The first on the tasting sheet was a Bianca dry white. It is made from Malvasia Bianca grapes grown elsewhere, but vinted and bottled here. You know how I feel about that – I think a winemaker can add plenty of their own style without having grown their own grapes. It was very pleasant with light acidity and pear notes, and I could enjoy this with a light chicken dish or a salad.

Land of Nod 2010 Rosê

Land of Nod 2010 Rosê

Next up was the 2010 Rosé. It too was vinted and bottled, but not grown here. It was dark-berry colored, with more berry on the nose and Reminded me of one of the high quality North Fork Rosés I had in March. It had some slight floral notes to it and overall it was a great wine. We bought one of these.

Their 2010 Ironmaster Reserve, the name inspired by the furnace and local history, was actually aged in local Connecticut oak. I don’t believe anyone else in the state is doing this. From what I’ve been able to find online, the blend is St. Croix, Marquette and Corot Noir. It had the complexity, currant, cherry and pepper of a fine European wine, and I brought one of these home too. I may add to these notes when I open my own full bottle, and have fully experienced it, perhaps with food. The tannins were soft and it was a very smooth red.

The first of the all-fruit wines we tasted, the Raspberry Wine was obviously loaded with concentrated raspberry fruit, and if that’s what you’re in the mood for, you’re in luck. I don’t drink too much sweeter wine (although I had a 2005 Sauternes this past week in Bordeaux that knocked me out!) as the sugar eventually gets to me, and I also don’t have much of a sweet tooth. But I could easily enjoy a glass with an apple or mixed berry tart and be content. Note it was not overly sweet. They also made a Blueberry-raspberry medley along the same lines with of course, some blueberry. It too was semi-sweet.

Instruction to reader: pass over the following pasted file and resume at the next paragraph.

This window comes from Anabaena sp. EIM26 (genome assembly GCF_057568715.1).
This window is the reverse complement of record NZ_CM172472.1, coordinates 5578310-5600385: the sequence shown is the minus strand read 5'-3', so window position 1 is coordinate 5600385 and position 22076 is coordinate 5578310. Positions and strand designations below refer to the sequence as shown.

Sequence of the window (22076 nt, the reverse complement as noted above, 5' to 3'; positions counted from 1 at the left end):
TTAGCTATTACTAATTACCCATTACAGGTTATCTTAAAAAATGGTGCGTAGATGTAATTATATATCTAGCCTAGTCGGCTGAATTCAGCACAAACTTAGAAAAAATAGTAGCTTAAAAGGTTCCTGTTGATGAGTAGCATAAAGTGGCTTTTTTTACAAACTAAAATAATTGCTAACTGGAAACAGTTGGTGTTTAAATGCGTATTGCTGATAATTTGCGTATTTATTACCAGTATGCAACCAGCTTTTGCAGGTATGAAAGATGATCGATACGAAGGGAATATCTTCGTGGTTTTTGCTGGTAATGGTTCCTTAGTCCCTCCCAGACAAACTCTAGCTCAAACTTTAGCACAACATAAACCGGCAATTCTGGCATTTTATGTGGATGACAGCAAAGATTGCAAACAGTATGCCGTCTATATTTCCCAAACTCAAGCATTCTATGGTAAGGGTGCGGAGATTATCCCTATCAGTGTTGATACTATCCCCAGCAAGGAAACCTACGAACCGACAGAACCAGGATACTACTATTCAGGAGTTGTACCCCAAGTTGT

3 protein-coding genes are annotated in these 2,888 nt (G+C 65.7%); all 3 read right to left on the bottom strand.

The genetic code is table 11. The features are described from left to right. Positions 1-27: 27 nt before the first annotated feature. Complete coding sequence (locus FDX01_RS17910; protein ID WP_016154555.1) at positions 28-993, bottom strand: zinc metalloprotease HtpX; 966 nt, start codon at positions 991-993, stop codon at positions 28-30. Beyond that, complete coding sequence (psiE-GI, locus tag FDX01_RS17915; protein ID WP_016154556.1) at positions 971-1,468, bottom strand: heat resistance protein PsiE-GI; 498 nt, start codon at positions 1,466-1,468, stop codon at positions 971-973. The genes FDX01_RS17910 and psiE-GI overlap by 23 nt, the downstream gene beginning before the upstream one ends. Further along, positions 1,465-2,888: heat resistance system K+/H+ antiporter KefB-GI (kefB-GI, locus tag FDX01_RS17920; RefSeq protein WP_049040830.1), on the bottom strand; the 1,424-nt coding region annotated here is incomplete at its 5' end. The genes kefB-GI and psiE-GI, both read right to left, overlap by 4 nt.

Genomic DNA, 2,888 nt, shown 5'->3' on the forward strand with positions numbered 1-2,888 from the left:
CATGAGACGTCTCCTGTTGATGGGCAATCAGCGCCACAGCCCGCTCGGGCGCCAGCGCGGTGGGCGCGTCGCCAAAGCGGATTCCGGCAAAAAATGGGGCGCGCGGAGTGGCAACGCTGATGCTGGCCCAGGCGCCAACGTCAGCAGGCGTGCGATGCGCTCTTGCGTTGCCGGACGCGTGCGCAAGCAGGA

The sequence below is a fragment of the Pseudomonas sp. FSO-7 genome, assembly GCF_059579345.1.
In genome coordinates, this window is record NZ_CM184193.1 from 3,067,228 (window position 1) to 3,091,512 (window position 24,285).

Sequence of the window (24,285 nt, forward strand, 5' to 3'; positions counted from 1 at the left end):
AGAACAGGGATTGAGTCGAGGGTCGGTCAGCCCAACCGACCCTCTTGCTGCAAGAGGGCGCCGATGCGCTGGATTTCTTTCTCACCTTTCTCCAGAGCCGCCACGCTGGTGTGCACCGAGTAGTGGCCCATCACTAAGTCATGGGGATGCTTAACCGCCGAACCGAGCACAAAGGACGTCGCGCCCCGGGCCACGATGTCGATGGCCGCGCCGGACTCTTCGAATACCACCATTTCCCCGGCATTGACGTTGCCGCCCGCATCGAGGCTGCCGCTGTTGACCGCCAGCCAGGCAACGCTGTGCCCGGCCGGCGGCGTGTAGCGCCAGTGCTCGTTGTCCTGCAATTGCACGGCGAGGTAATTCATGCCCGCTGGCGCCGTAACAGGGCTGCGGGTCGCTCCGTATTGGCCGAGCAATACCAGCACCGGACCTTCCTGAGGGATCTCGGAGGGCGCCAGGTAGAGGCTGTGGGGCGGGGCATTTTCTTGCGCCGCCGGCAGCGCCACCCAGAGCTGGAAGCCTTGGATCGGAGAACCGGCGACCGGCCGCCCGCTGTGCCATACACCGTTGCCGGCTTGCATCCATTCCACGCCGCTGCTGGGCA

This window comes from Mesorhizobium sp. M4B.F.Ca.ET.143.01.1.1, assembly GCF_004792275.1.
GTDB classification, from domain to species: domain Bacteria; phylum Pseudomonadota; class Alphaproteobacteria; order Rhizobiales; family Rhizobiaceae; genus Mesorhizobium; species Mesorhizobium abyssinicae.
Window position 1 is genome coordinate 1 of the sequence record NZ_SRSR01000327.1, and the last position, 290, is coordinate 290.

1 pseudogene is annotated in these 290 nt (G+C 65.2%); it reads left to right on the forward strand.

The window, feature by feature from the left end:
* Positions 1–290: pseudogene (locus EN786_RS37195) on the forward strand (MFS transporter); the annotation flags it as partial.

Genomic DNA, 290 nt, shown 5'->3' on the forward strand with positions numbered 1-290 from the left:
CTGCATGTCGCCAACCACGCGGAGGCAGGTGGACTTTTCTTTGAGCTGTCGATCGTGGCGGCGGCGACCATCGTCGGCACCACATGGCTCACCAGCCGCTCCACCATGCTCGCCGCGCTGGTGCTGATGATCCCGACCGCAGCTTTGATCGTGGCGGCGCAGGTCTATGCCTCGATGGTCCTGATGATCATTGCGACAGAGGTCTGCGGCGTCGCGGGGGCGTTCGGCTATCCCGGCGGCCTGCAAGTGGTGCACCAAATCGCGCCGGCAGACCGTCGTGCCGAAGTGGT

Land of Nod Chocolate Raspberry Wine and Ironmaster Reserve

Land of Nod Chocolate Raspberry Wine and Ironmaster Reserve

Their locally-famous Chocolate Raspberry dessert wine was next. We tried this with chocolate-covered coffee beans, and it was beyond delicious. High acidity, and full-bodied, and almost like a port — a definite winner. There was no question about buying this one, and I did.

Last but not least, the Peach Wine was 100% peach like its blueberry and raspberry counterparts but as peachy as you can imagine, even the fuzz.

Visit them here
Land of Nod Winery

99 Lower East Canaan Rd. Canaan, CT. 06024


Harvest Festival – Haight-Brown Vineyards, Litchfield, CT.

Harvest Festival at Haight-Brown

Harvest Festival at Haight-Brown

Happy International Grenache Day! I will definitely be opening one tonight in celebration… now onto the story!

Last Saturday, while planning a visit to an upcoming harvest festival for some first-time-ever grape stomping and tasting, an unexpected opening appeared in our schedule.  And, I discovered there were several of them on this weekend in the area as well. As an added bonus, my wife’s sister was already in town, so she could share the occasion with us as we did in Delaware. We promptly got in the car and made the just-over-an-hour drive to Haight-Brown Vineyards, on the Connecticut wine trail. This was our first visit to the trail in our home state, and being mostly highway, we were there and back in no time.  The drive through the Naugatuck valley and up into the Litchfield hills was beautiful, as was the weather.